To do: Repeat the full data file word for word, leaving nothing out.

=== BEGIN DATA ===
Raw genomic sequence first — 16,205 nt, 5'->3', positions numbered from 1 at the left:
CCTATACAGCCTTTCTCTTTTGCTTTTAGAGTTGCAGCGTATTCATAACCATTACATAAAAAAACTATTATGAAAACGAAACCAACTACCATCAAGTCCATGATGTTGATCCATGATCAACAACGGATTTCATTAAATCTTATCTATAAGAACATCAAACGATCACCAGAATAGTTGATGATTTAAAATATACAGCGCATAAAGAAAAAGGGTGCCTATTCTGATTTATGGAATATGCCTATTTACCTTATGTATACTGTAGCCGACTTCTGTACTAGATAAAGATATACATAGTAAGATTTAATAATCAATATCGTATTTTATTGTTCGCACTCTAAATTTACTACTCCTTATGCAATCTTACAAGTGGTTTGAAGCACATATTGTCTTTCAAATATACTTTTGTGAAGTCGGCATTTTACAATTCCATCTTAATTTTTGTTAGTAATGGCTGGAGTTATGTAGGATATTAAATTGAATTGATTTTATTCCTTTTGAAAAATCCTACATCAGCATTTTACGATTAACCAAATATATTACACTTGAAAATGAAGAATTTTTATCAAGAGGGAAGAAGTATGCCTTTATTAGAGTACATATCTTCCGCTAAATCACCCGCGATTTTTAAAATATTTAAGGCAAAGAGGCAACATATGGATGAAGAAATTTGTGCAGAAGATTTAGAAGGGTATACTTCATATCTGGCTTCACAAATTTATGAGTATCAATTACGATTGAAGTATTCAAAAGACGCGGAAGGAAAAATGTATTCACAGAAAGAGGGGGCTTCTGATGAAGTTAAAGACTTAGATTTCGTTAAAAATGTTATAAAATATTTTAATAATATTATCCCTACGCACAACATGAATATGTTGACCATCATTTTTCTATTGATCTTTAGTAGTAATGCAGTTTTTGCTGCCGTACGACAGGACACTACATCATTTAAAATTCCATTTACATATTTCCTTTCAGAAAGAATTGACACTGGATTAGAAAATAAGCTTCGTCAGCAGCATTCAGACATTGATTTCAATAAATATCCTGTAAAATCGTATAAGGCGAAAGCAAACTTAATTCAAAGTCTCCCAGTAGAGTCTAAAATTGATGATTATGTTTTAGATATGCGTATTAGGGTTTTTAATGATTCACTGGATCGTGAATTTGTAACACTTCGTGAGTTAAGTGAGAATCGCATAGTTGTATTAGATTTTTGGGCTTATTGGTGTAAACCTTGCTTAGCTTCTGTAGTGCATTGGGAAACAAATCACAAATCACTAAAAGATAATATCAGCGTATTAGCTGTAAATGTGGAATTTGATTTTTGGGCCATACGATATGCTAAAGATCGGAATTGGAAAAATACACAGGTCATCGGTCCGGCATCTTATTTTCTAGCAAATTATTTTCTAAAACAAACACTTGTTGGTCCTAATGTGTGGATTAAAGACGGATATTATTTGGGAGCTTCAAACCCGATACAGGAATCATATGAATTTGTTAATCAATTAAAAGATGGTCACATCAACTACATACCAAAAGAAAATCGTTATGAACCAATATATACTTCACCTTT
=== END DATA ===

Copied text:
Raw genomic sequence first — 16,205 nt, 5'->3', positions numbered from 1 at the left:
CCTATACAGCCTTTCTCTTTTGCTTTTAGAGTTGCAGCGTATTCATAACCATTACATAAAAAAACTATTATGAAAACGAAACCAACTACCATCAAGTCCATGATGTTGATCCATGATCAACAACGGATTTCATTAAATCTTATCTATAAGAACATCAAACGATCACCAGAATAGTTGATGATTTAAAATATACAGCGCATAAAGAAAAAGGGTGCCTATTCTGATTTATGGAATATGCCTATTTACCTTATGTATACTGTAGCCGACTTCTGTACTAGATAAAGATATACATAGTAAGATTTAATAATCAATATCGTATTTTATTGTTCGCACTCTAAATTTACTACTCCTTATGCAATCTTACAAGTGGTTTGAAGCACATATTGTCTTTCAAATATACTTTTGTGAAGTCGGCATTTTACAATTCCATCTTAATTTTTGTTAGTAATGGCTGGAGTTATGTAGGATATTAAATTGAATTGATTTTATTCCTTTTGAAAAATCCTACATCAGCATTTTACGATTAACCAAATATATTACACTTGAAAATGAAGAATTTTTATCAAGAGGGAAGAAGTATGCCTTTATTAGAGTACATATCTTCCGCTAAATCACCCGCGATTTTTAAAATATTTAAGGCAAAGAGGCAACATATGGATGAAGAAATTTGTGCAGAAGATTTAGAAGGGTATACTTCATATCTGGCTTCACAAATTTATGAGTATCAATTACGATTGAAGTATTCAAAAGACGCGGAAGGAAAAATGTATTCACAGAAAGAGGGGGCTTCTGATGAAGTTAAAGACTTAGATTTCGTTAAAAATGTTATAAAATATTTTAATAATATTATCCCTACGCACAACATGAATATGTTGACCATCATTTTTCTATTGATCTTTAGTAGTAATGCAGTTTTTGCTGCCGTACGACAGGACACTACATCATTTAAAATTCCATTTACATATTTCCTTTCAGAAAGAATTGACACTGGATTAGAAAATAAGCTTCGTCAGCAGCATTCAGACATTGATTTCAATAAATATCCTGTAAAATCGTATAAGGCGAAAGCAAACTTAATTCAAAGTCTCCCAGTAGAGTCTAAAATTGATGATTATGTTTTAGATATGCGTATTAGGGTTTTTAATGATTCACTGGATCGTGAATTTGTAACACTTCGTGAGTTAAGTGAGAATCGCATAGTTGTATTAGATTTTTGGGCTTATTGGTGTAAACCTTGCTTAGCTTCTGTAGTGCATTGGGAAACAAATCACAAATCACTAAAAGATAATATCAGCGTATTAGCTGTAAATGTGGAATTTGATTTTTGGGCCATACGATATGCTAAAGATCGGAATTGGAAAAATACACAGGTCATCGGTCCGGCATCTTATTTTCTAGCAAATTATTTTCTAAAACAAACACTTGTTGGTCCTAATGTGTGGATTAAAGACGGATATTATTTGGGAGCTTCAAACCCGATACAGGAATCATATGAATTTGTTAATCAATTAAAAGATGGTCACATCAACTACATACCAAAAGAAAATCGTTATGAACCAATATATACTTCACCTTT